During the shutdown, the IRS generated more than 20 million notices of various types; however, due to the challenges of the ongoing pandemic, the IRS was unable to mail the notices in a timely manner. Therefore, some of them have due dates that have passed. For that reason, if you have received one of these notices in the mail you are probably confused and distressed, believing that you may have missed a response deadline.
The IRS is enclosing an insert in its mailings, which consist of an additional page at the end of the notice that provides updated due date information. It is critical that you read through all pages included in IRS notices and pay special attention to the due dates on the insert. Here’s what you can expect:
Initial balance due notices
The IRS has begun mailing the backlog of 1.5 million balance due notices (a.k.a. notice and demand) informing taxpayers that their tax has been assessed and they have a balance due. The law requires the IRS to send these notices within 60 days of making an assessment. If you received an initial balance due notice, you should look for the insert included at the end, Notice 1052-A, Important! You Have More Time to Make Your Payment. It specifies that:
- For returns due on or after April 1, 2020, and before July 15, 2020, taxpayers have until July 15, 2020, to make a payment before interest or penalties apply.
- For income tax returns due before April 1, 2020, or employment or excise returns due on or after April 1, 2020, taxpayers have until July 10, 2020, to make a payment before interest or penalties apply.
Notice 1052-A provides a link to the IRS.gov webpage on coronavirus relief, which provides further details about the relief for filing and payment deadlines.
Math error notices increasing the amount of tax
A subset of the notice and demand backlog is math error notices, which include critical deadlines. When the IRS proposes an increase in tax for a simple mathematical or clerical error, the law provides the taxpayer with 60 days to request a reversal of the math error adjustment. If you do not timely request a reversal, the tax is assessed and you lose the opportunity to appeal the liability in U.S. Tax Court, which is the only opportunity to challenge the liability in court (assuming that it is not resolved through contesting the assessment or through appeal) prior to paying it.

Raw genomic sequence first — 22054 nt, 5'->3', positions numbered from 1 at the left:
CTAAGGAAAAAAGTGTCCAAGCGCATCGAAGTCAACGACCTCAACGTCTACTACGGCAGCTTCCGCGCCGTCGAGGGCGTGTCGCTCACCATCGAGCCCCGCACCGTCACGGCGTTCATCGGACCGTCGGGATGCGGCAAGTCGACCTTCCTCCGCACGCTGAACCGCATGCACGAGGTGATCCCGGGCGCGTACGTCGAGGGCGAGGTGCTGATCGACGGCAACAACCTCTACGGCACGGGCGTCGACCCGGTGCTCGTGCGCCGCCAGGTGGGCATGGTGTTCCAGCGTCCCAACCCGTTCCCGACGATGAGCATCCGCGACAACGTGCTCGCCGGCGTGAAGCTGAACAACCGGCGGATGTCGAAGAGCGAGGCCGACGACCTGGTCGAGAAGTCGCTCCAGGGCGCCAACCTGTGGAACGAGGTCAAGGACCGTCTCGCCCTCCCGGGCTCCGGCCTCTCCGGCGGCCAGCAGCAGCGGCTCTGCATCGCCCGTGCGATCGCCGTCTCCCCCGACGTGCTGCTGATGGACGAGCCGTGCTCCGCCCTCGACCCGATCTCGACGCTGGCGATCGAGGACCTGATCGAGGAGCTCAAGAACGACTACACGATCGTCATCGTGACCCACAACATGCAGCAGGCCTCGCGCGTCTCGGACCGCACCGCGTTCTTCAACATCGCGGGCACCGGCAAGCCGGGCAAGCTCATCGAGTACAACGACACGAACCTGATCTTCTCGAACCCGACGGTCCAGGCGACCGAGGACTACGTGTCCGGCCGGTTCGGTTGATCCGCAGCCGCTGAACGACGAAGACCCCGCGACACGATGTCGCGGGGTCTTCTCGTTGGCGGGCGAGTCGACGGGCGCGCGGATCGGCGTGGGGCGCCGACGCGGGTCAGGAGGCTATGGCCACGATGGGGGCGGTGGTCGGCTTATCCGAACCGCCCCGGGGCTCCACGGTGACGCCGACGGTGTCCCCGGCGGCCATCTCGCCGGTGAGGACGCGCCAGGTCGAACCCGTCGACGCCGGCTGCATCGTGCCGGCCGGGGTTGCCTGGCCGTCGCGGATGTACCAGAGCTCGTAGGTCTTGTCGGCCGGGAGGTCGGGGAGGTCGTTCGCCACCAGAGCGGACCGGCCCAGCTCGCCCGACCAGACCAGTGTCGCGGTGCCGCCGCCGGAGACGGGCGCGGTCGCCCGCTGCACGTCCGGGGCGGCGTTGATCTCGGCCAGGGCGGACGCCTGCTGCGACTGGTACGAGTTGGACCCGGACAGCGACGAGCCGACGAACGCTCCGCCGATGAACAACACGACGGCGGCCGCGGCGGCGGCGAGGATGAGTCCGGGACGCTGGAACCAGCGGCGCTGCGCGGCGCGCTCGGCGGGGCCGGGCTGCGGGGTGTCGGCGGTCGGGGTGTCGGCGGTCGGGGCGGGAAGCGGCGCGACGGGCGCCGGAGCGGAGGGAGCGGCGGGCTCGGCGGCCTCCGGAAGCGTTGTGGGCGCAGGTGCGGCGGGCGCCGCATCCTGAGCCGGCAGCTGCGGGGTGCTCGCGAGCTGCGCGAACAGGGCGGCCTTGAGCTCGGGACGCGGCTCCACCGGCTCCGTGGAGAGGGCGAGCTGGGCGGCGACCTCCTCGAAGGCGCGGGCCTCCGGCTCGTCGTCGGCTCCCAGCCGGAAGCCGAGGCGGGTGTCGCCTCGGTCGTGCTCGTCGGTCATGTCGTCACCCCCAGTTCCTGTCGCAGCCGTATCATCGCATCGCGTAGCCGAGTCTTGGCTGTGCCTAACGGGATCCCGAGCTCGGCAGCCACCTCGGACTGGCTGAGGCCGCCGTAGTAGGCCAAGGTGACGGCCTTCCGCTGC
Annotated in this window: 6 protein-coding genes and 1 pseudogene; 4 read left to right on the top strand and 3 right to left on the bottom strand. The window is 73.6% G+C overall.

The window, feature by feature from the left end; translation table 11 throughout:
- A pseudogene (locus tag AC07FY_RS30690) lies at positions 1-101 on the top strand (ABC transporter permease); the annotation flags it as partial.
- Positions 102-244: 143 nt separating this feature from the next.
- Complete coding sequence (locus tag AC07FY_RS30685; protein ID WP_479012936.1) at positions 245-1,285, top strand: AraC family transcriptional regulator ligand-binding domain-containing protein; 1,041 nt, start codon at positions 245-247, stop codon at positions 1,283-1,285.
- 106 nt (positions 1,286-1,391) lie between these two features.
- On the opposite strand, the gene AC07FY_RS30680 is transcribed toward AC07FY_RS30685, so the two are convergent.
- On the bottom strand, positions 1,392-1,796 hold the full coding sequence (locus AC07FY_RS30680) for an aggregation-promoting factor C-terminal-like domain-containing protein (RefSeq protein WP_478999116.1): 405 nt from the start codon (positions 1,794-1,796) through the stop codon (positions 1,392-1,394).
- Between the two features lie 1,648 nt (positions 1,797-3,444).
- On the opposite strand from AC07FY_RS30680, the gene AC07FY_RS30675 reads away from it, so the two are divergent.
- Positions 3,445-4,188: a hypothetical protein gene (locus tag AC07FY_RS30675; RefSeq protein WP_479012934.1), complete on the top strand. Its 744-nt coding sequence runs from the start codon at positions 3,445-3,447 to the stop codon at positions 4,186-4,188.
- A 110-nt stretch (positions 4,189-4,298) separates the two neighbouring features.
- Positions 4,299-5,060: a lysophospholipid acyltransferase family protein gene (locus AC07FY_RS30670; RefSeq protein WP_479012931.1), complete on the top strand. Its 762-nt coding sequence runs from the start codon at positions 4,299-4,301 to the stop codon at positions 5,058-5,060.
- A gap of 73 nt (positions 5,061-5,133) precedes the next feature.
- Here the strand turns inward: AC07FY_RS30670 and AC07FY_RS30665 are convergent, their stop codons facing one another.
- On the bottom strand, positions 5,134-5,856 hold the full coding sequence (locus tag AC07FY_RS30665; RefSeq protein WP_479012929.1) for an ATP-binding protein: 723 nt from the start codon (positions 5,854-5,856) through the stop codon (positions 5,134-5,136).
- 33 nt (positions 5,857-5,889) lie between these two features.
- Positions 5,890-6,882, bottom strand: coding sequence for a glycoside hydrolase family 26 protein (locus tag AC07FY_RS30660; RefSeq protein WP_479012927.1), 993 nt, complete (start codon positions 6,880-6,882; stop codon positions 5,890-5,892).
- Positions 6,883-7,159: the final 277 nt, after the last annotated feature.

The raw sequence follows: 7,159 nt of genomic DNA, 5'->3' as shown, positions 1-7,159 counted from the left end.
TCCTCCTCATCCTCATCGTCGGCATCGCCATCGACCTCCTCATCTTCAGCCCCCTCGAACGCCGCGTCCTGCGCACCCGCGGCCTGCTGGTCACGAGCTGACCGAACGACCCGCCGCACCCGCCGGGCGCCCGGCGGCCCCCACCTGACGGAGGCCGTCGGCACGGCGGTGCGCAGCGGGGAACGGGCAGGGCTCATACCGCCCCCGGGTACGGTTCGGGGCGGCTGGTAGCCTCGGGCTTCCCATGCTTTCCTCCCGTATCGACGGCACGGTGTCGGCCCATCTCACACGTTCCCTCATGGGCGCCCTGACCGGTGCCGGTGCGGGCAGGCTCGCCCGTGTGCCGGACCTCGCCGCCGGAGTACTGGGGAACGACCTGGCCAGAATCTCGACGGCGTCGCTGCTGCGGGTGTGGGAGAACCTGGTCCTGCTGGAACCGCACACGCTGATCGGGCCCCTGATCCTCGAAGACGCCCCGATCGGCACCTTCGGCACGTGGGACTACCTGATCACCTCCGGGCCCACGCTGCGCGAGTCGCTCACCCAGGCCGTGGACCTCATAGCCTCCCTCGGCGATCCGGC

The Taxpayer Advocate Service (TAS) worked with the IRS to create a special insert for these notices to ensure taxpayers know what they need to do to protect this fundamental taxpayer right.
The backlog of math error notices include Notice 1052-B, Important! You Have More Time to Make Your Payment, which provides taxpayers with 60 days after the notice is sent to contact the IRS to request a reversal.
Collection due process and other backlog notices
For other notices in the backlog that provide a deadline for action, TAS is working with the IRS to develop insert language that will clarify the new deadlines. For Collection Due Process (CDP) notices, TAS has recommended the IRS provide a revised deadline to request a CDP hearing that is 30 days after the IRS mails out its backlog CDP notices— and include an insert to that effect. This approach will help ensure that your right to request an appeal in an independent forum is not compromised during the coronavirus emergency.
Even with these efforts, I have seen a lot of confusion lately with notice response due dates. In addition to reading the insert, you should check the IRS’s website and look for updates.